My ancestor William Handy was born on August 15, 1762 in Sandwich, Massachusetts, a town on Cape Cod, and died in Sandwich on February 8, 1852 at the age of 89.
Mr. Handy served in the Continental Army under George Washington during the Revolutionary War when he was eighteen years old.
It is astonishing to me to realize the following: Mr. Handy was my mother’s great-great grandfather. That means he goes back only four generations from my mother, Elinor H. Smith (1918-1973; nee Elinor Congdon Handy).
My mother was the daughter of Ralph E. Handy (1893-1947). Her grandfather was Henry T. Handy (1845-1916). Her great-grandfather was Henry Handy’s father, Joshua Handy (1813-1877). Joshua Handy’s father, my mother’s great-great grandfather, was the above mentioned William Handy.
Here’s a very interesting fact, among several, about William Handy. His Revolutionary War service required him to travel to New York State. Presumably, this would have been on foot. During his service, he was present at the execution of Major John André (1750-1780), the British Army officer who was hanged on October 2, 1780 in Tappan, Rockland Country, New York as a spy during the Revolutionary War for assisting Benedict Arnold’s attempted surrender of the fort at West Point to the British.
An account of Major André’s hanging indicates that a large crowd was assembled for the hanging, including many troops.
The hanging is described as follows in an eyewitness account by James Thacher, M.D., a surgeon in the American Revolutionary Army (in his The American Revolution: From the Commencement to the Disbanding of the American Army Given in the Form of a Daily Journal, with the Exact Dates of all the Important Events; Also, a Biographical Sketch of the Most Prominent Generals):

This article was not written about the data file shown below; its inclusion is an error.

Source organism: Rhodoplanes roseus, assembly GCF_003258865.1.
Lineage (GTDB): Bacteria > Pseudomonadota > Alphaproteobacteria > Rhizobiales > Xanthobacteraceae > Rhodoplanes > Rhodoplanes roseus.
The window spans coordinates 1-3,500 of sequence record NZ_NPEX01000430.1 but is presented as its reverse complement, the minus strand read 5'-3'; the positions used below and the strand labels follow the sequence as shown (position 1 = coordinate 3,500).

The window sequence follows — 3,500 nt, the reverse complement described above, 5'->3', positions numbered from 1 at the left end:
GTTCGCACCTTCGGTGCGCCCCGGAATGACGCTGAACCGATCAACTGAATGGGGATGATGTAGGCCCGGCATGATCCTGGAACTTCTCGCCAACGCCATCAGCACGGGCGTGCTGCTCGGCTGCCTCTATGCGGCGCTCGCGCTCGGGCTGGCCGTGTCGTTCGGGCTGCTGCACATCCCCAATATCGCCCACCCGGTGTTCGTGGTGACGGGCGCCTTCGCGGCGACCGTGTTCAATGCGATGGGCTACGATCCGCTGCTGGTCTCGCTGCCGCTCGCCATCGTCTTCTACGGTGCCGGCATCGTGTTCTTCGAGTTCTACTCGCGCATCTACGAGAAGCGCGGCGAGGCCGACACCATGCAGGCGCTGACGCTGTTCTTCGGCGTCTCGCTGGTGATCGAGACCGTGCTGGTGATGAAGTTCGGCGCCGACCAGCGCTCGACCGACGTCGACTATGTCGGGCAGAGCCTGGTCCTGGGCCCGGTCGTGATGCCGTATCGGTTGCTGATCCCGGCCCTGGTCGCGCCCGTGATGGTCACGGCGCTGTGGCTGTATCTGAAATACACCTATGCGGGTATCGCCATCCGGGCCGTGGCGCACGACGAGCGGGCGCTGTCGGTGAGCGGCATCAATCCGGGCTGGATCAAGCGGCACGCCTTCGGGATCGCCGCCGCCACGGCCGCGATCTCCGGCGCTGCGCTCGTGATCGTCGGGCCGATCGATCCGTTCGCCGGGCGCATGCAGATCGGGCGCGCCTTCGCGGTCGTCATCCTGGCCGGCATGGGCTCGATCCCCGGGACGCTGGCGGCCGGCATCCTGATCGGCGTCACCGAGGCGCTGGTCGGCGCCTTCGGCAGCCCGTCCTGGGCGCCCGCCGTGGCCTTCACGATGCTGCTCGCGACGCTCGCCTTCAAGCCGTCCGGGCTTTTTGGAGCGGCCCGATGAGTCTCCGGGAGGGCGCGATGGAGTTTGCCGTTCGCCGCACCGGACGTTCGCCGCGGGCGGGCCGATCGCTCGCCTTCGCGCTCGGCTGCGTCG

The fatal hour having arrived, a large detachment of troops [italics added] was paraded, and an immense concourse of people assembled; almost all our general and field officers, excepting his excellency [Washington] and staff, were present on horseback; melancholy and gloom pervaded all ranks, and the scene was affectingly awful.
In his History of Cape Cod, vol. II (1862), Rev. Frederick Freeman, who knew Mr. Handy personally, writes:
During the revolutionary period, at a time when it was most difficult to obtain men for the war, he volunteered and served in several campaigns. He was present at the execution of Andre, a scene the incidents of which he related at the very close of his life, not only with nice accuracy but with an exhibition of fine sensibilities and generous feeling.
The full account of Rev. Freeman is as follows:
Capt. William Handy was, in some respects, a remarkable man.
During the revolutionary period, at a time when it was most difficult to obtain men for the war, he volunteered and served in several campaigns.
He was present at the execution of Andre, a scene the incidents of which he related at the very close of his life, not only with nice accuracy but with an exhibition of fine sensibilities and generous feeling.